Return To Office After The Covid Crisis: what impacts Digital Learning?

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Returning to the Office After COVID: 5 Ways Digital Learning Will Be Impacted

The pandemic led to a monumental shift in how employees collaborate, groups meet, and managers train their employees. Although there were some bumps in the road, many organizations made the most of digital-first work.

After more than a year of remote work, many organizations are moving back to the office. In fact, 61% of employers want to have at least half of their workforce onsite by Q3 of 2021. 

But returning to the office after COVID-19 means managers have to rethink their approach to everything—including their digital learning initiatives. 

Although 90% of businesses use e-learning to train their employees, the pandemic created a dramatic shift in how organizations approach digital learning. As you return to the office, you need to change your approach—yet again—to keep your team comfortable while achieving your goals. 

5 factors that affect post-COVID digital learning

If you’re wondering how to adjust your digital learning initiatives when you return to the office, read on. Here are five factors that will influence the ROI that businesses see on their investment in digital learning.

1. Leadership buy-in

Historically, it’s been difficult for learning and development (L&D) professionals to get executive buy-in or budget approval for digital learning. However, 83% of L&D professionals said buy-in wasn’t an issue when they rolled out digital learning during the pandemic. 

After working remotely for over a year, leaders who previously felt unsure about digital learning now understand its value. If budget allocation has been an issue in your organization, it may be easier for leaders to approve funding for digital learning once you return to the office.

2. Official company policies

If your standard operating procedures (SOPs) and employee manuals haven’t been updated to acknowledge COVID-19, this is a must for returning to the office. It’s crucial not only for day-to-day office life but also for your digital learning initiatives. 

Your official company policies should spell out how, exactly, digital learning will work for your organization. Update your training policies to address:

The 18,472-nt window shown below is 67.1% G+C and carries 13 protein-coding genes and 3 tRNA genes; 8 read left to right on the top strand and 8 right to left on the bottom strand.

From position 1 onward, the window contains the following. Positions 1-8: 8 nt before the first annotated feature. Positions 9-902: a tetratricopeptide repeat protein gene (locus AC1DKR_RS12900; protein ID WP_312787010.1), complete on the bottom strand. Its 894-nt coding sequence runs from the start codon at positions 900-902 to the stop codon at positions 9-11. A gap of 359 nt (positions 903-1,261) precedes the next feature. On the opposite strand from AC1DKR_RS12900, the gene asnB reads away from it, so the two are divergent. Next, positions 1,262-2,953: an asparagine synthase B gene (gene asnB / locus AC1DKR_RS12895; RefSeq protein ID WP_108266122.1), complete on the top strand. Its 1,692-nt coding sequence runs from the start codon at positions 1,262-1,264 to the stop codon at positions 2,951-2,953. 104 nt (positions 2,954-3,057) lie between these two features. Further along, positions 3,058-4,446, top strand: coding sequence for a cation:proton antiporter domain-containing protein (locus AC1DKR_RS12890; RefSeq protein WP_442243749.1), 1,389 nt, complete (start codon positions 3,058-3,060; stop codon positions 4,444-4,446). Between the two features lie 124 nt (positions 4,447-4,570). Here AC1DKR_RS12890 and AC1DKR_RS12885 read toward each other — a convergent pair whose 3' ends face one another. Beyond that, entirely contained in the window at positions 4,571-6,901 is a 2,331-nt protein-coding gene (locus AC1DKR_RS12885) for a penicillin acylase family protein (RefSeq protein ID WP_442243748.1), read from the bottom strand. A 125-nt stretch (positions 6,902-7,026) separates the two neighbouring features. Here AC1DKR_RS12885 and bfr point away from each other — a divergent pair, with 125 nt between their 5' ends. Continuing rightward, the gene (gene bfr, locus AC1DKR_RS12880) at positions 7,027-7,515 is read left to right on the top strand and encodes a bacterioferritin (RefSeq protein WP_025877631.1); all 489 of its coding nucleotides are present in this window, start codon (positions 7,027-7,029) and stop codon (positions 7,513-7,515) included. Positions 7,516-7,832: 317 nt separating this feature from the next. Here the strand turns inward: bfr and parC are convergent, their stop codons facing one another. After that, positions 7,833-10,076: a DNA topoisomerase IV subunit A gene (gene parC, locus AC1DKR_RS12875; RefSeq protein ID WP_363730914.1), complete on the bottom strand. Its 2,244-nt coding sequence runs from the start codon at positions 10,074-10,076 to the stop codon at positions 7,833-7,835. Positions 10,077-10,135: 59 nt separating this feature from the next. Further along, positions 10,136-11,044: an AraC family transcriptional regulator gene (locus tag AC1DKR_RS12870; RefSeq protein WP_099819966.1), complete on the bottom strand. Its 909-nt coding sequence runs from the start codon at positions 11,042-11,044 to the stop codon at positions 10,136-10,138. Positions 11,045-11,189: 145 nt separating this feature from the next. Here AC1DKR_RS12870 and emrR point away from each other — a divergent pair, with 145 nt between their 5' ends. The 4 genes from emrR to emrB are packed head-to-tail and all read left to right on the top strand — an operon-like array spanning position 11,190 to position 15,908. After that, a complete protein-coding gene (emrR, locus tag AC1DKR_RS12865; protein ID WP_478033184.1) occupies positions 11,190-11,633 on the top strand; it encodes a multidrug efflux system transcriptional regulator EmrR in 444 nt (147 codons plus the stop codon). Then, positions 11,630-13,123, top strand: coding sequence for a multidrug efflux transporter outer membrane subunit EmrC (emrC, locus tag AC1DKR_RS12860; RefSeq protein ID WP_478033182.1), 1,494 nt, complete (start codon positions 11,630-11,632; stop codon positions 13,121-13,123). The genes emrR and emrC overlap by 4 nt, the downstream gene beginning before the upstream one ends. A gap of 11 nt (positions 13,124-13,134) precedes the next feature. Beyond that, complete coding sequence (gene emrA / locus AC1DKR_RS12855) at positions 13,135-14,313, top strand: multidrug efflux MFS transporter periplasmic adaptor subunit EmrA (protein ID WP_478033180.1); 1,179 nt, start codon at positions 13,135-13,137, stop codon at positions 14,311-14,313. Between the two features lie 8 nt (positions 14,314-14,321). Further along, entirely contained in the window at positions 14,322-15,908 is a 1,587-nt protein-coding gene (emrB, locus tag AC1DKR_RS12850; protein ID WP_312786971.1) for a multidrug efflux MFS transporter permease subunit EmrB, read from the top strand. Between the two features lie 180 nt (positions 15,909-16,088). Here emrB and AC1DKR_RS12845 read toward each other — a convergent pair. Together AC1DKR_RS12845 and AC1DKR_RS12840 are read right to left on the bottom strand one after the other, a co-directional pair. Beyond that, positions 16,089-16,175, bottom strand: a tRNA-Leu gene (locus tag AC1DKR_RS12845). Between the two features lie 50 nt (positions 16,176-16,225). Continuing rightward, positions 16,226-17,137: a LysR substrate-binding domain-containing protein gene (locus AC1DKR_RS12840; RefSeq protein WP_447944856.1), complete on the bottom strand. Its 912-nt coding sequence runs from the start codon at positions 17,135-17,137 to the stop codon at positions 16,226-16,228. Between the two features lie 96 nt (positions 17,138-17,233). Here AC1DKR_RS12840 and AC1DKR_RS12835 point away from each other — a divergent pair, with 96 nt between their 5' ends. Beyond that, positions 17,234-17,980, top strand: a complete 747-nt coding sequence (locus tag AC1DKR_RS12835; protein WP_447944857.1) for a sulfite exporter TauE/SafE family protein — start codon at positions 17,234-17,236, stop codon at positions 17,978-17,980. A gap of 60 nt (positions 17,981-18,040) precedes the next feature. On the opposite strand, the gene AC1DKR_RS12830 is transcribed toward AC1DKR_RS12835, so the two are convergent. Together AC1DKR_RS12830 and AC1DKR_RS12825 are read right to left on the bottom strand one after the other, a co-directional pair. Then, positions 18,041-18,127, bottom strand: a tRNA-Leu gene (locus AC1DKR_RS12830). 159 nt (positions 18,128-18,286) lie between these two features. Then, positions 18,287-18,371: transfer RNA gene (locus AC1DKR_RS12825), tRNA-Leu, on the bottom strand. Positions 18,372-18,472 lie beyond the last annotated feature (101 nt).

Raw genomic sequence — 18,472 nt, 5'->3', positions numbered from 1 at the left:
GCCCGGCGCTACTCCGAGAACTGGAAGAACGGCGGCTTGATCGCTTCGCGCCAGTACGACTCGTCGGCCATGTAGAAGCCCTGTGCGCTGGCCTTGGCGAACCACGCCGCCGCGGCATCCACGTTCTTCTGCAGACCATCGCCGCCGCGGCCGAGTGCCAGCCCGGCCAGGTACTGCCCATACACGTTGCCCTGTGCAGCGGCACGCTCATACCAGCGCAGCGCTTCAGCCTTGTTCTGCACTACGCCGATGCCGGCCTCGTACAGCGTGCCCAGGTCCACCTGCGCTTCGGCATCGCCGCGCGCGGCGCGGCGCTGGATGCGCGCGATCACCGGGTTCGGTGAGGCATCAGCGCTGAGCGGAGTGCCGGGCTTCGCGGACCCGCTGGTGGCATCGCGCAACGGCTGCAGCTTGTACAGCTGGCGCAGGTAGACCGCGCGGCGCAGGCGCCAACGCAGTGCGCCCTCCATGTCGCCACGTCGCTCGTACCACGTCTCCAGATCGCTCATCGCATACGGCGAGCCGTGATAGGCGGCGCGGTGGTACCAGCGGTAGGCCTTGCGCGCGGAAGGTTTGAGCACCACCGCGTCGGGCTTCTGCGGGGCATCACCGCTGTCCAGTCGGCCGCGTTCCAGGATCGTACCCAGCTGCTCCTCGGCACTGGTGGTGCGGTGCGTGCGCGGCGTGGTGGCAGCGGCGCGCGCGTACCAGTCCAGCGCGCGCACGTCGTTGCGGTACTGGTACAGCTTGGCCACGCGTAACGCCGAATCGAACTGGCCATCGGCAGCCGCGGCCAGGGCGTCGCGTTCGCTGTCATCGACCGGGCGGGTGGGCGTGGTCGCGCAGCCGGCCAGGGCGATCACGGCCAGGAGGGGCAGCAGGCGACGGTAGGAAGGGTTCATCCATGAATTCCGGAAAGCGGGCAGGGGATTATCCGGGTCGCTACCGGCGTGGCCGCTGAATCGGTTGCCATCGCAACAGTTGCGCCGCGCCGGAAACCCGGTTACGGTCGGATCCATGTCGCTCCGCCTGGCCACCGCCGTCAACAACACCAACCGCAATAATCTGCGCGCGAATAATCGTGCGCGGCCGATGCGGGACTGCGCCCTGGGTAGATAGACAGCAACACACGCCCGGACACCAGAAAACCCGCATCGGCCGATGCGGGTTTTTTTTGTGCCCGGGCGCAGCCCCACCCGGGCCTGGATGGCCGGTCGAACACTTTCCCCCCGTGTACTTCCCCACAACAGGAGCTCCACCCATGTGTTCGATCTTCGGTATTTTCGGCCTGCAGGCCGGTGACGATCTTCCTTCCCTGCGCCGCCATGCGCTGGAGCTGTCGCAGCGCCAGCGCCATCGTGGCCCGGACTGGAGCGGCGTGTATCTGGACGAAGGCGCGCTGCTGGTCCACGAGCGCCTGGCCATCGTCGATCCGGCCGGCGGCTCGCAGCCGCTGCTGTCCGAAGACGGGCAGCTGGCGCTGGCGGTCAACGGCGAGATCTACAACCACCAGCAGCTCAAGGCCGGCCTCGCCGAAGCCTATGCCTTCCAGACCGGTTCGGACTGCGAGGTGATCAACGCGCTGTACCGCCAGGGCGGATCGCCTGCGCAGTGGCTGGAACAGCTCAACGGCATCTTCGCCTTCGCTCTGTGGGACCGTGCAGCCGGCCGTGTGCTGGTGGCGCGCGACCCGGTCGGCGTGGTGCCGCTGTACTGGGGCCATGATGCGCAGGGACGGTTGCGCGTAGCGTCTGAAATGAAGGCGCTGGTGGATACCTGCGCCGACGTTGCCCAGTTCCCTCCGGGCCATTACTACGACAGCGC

• Safety measures for training. This might mean only allowing digital training and not offering any in-person training. 
  • Certification requirements. If you need all of your team members to be certified via digital learning, make that clear in your policies. 
  • New tools or processes for digital learning. If you recently added a digital learning tool like Dokeos, provide the URL to this tool as well as detailed SOPs with screenshots to minimize confusion. 

3. The digital divide

Digital learning is a boon to your team, but you need to support your employees’ efforts with the right tools. Don’t assume that everyone on your team has a smartphone to support e-learning. Did you know that 11% of US adults own a cellphone that isn’t a smartphone? This means some of your employees likely can’t access videos on their personal devices. 

While you can still allow employees to use their personal devices for digital learning, you should also offer company resources for those who don’t own smartphones. Equip your team with company-provided smartphones or tablets to bridge the digital divide.

4. Employee schedules and training time

On-the-job training is a must for employees to improve their skills. While 68% of employees want to do digital learning while they’re at work, they only have 24 minutes a week to spend on training. In other words, lack of time is the biggest barrier to successful e-learning. 

As a leader, you need to protect your team’s time when they return to the office. This might mean: 

  • Offering flexible work schedules
  • Creating hybrid work agreements
  • Scheduling exclusive time just for training each week
  • Automating or outsourcing low-value tasks so your employees have more time for training

While these efforts will free up your team’s time, it’s important to remember that digital learning takes up to 60% less time than traditional in-person learning. You’re already saving time by investing in digital learning, which is very helpful for your team’s packed schedule. 

5. Soft skills and leadership training

COVID-19 exacerbated many issues that were already present in the workplace. For example, 77% of organizations reported a leadership gap during COVID-19. While it’s tempting to design digital learning that only coaches employees on hard skills like software proficiency, soft skills are essential to developing your leadership pipeline. In fact, 97% of employers say soft skills are more important than soft skills. 

If your organization hasn’t already started training employees on soft skills like conflict resolution and customer service, digital learning is both effective and affordable. When IBM switched to e-learning, its team learned 5x more content at just one-third of the price, saving $200 million while boosting its employees’ skills in the process. 

Return to the office with better training initiatives

The COVID-19 pandemic led to an unprecedented boom in educational technology. But returning to the office after the pandemic requires a new approach. Make sure to plan for these five factors so you design an effective digital learning initiative that gets results from an onsite team.

It’s time to overhaul your digital learning efforts. Organizations need to evolve beyond the clunky (and often last-minute) solutions they used in response to the pandemic. Thoughtful, strategic tools like the Dokeos LMS support long-term training initiatives—whether your team is still remote or returning onsite. 

See the Dokeos difference for yourself. Try our digital-first approach to learning for free. 

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